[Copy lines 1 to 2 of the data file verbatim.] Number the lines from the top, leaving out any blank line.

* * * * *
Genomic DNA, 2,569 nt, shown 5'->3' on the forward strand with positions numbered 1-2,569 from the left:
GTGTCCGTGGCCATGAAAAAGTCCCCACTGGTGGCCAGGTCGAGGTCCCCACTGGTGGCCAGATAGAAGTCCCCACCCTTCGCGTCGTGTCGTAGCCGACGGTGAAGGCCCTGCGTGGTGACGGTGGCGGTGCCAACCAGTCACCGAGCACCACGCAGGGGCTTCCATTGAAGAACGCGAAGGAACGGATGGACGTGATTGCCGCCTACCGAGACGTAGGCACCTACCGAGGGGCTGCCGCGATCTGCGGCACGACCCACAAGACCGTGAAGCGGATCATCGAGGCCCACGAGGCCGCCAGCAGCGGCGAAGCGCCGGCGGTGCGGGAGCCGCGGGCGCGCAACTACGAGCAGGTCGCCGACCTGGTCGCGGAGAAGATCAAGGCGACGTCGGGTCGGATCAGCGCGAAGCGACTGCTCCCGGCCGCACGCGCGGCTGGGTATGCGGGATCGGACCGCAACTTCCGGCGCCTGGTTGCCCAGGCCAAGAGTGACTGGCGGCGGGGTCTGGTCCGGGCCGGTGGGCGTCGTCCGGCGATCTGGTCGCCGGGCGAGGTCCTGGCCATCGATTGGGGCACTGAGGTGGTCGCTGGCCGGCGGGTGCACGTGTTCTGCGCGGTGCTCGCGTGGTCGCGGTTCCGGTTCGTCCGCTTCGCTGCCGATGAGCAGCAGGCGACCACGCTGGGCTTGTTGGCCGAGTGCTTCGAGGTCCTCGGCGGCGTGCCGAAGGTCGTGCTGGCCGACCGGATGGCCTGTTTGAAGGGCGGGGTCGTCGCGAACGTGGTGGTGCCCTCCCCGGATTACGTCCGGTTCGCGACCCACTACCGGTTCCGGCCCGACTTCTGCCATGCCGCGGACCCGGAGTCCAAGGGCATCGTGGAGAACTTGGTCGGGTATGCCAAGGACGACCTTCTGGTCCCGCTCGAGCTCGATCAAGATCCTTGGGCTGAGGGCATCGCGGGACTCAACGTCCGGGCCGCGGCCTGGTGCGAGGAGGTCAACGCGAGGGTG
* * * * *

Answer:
Genomic DNA, 2,569 nt, shown 5'->3' on the forward strand with positions numbered 1-2,569 from the left:
GTGTCCGTGGCCATGAAAAAGTCCCCACTGGTGGCCAGGTCGAGGTCCCCACTGGTGGCCAGATAGAAGTCCCCACCCTTCGCGTCGTGTCGTAGCCGACGGTGAAGGCCCTGCGTGGTGACGGTGGCGGTGCCAACCAGTCACCGAGCACCACGCAGGGGCTTCCATTGAAGAACGCGAAGGAACGGATGGACGTGATTGCCGCCTACCGAGACGTAGGCACCTACCGAGGGGCTGCCGCGATCTGCGGCACGACCCACAAGACCGTGAAGCGGATCATCGAGGCCCACGAGGCCGCCAGCAGCGGCGAAGCGCCGGCGGTGCGGGAGCCGCGGGCGCGCAACTACGAGCAGGTCGCCGACCTGGTCGCGGAGAAGATCAAGGCGACGTCGGGTCGGATCAGCGCGAAGCGACTGCTCCCGGCCGCACGCGCGGCTGGGTATGCGGGATCGGACCGCAACTTCCGGCGCCTGGTTGCCCAGGCCAAGAGTGACTGGCGGCGGGGTCTGGTCCGGGCCGGTGGGCGTCGTCCGGCGATCTGGTCGCCGGGCGAGGTCCTGGCCATCGATTGGGGCACTGAGGTGGTCGCTGGCCGGCGGGTGCACGTGTTCTGCGCGGTGCTCGCGTGGTCGCGGTTCCGGTTCGTCCGCTTCGCTGCCGATGAGCAGCAGGCGACCACGCTGGGCTTGTTGGCCGAGTGCTTCGAGGTCCTCGGCGGCGTGCCGAAGGTCGTGCTGGCCGACCGGATGGCCTGTTTGAAGGGCGGGGTCGTCGCGAACGTGGTGGTGCCCTCCCCGGATTACGTCCGGTTCGCGACCCACTACCGGTTCCGGCCCGACTTCTGCCATGCCGCGGACCCGGAGTCCAAGGGCATCGTGGAGAACTTGGTCGGGTATGCCAAGGACGACCTTCTGGTCCCGCTCGAGCTCGATCAAGATCCTTGGGCTGAGGGCATCGCGGGACTCAACGTCCGGGCCGCGGCCTGGTGCGAGGAGGTCAACGCGAGGGTG